Friday, July 01 2016 9:35AM /FBNQuest Research
The latest report for our manufacturing Purchasing Managers’ Index (PMI), the first of its kind in Nigeria, shows a small improvement from 48.2 in May to 50.2. Our partner, NOI Polls, has gathered and compiled the data.
The index update is a familiar data release at the start of the calendar month in developed markets (such as the ISM’s in the US), the larger emerging markets such as China, and a few other frontiers. It is based upon the responses of manufacturers to set questions on core variables in their businesses. It is a forward-looking indicator, with proven market-moving potential.
In the unweighted model we have employed (the ISM’s), respondents are asked whether output, employment, new orders, delivery times and stocks of purchases have improved on the previous month, are unchanged or have declined. A reading of 50 in neutral. We have posted six negative headline readings since our launch in April 2013 including three this year alone.
Our sample is an accurate blend of large, medium-sized and small firms.
Three of the five sub-indices were negative in June. The highest reading was 57.5 for delivery times.
Our latest reading demonstrates the current fluidity in the sector, which we can see in the reclassification of the size of respondents. Those which have fallen down the ladder outnumber the climbers by almost two to one. Some readers might be surprised that any have climbed in this climate. The explanation could lie in a shift towards greater use of domestic inputs.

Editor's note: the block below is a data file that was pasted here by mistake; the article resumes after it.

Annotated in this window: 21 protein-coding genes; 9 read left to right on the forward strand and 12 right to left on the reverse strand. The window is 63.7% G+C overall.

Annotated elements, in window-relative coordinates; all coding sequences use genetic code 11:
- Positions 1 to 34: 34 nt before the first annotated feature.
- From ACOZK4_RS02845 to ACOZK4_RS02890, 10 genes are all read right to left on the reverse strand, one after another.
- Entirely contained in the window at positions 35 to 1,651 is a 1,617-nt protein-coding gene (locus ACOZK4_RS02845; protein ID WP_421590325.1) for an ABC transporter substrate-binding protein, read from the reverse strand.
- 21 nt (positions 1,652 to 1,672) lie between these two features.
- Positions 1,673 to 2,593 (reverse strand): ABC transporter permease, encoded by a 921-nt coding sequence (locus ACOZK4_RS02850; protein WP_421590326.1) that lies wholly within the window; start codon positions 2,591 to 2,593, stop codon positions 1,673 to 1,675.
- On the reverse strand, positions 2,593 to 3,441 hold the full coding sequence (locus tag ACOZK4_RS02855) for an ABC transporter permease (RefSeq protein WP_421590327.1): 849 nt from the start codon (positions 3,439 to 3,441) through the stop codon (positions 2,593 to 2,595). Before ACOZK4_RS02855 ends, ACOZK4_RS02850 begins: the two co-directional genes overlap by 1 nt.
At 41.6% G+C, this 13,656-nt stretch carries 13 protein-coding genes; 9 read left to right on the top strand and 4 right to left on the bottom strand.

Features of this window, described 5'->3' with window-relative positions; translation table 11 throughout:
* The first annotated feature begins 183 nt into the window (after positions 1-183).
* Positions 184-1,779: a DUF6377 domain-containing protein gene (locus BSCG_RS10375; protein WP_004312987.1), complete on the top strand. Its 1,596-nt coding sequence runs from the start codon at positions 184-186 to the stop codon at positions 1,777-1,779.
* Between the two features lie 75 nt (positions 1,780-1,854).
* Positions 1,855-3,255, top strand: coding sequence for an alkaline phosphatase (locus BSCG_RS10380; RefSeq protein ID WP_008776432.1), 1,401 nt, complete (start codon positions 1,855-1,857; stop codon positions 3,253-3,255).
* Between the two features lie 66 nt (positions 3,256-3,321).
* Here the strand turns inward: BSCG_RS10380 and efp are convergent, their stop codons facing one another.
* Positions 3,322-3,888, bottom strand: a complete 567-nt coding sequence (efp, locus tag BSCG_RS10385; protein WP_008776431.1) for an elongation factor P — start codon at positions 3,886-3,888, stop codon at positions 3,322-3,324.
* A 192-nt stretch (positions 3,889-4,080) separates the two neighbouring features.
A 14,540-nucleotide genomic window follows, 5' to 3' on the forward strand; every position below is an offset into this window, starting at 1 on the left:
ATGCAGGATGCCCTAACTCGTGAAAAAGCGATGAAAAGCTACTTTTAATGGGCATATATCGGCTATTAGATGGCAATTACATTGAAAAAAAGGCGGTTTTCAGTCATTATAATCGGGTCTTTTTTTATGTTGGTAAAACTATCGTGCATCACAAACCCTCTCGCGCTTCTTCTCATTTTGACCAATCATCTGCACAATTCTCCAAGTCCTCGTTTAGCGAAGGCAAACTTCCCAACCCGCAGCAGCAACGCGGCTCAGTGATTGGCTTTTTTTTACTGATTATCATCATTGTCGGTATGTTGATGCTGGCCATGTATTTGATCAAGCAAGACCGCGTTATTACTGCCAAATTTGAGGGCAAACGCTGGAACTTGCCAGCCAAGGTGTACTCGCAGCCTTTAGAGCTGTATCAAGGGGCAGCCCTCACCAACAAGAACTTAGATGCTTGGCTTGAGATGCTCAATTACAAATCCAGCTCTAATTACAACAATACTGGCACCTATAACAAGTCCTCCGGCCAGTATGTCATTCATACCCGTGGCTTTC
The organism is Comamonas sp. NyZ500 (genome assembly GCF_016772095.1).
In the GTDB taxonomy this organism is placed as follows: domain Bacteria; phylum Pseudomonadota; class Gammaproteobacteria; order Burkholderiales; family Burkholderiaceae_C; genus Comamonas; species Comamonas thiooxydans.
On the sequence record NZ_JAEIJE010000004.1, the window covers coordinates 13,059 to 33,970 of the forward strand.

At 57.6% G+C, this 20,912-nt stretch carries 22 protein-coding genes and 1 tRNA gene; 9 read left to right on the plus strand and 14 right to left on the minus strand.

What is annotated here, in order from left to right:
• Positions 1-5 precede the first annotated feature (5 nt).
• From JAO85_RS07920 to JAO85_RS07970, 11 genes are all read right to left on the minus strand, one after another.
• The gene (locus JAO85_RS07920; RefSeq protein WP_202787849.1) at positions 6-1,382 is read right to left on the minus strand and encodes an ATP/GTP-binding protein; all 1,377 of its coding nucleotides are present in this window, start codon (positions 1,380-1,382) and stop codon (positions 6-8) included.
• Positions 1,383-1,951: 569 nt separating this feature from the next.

We have also introduced “trigger” questions which apply when the respondent has the same answer on a sub-index for two successive months and then makes a change for the third.
Manufacturing contracted by -7.0% y/y in Q1 2016, which is often the weakest of the year for the economy as a whole. For the sector (but not the economy), we would not expect much change in Q2.
The liberalisation of the exchange-rate regime with effect from 20 June came too late to have an impact on the index in June. Indeed we do not see much impact for some months ahead.
The new system has to bed down so that both the CBN and market players become familiar and comfortable with the experiment. At that point, we should see a pick-up in autonomous flows into the market and therefore a greater supply of fx for importers in manufacturing and other sectors.
The reading for employment strengthened from 40.5 to 48.0 in June. We note, however, that it remained below water for the seventh successive month, which is perhaps the best commentary on the sector’s condition.
1. Manufacturing PMI Rises to 45.8% in May from 43.7% in April 2016 - CBN
20. PMI reading no 30: Just above the water – Oct 02, 2015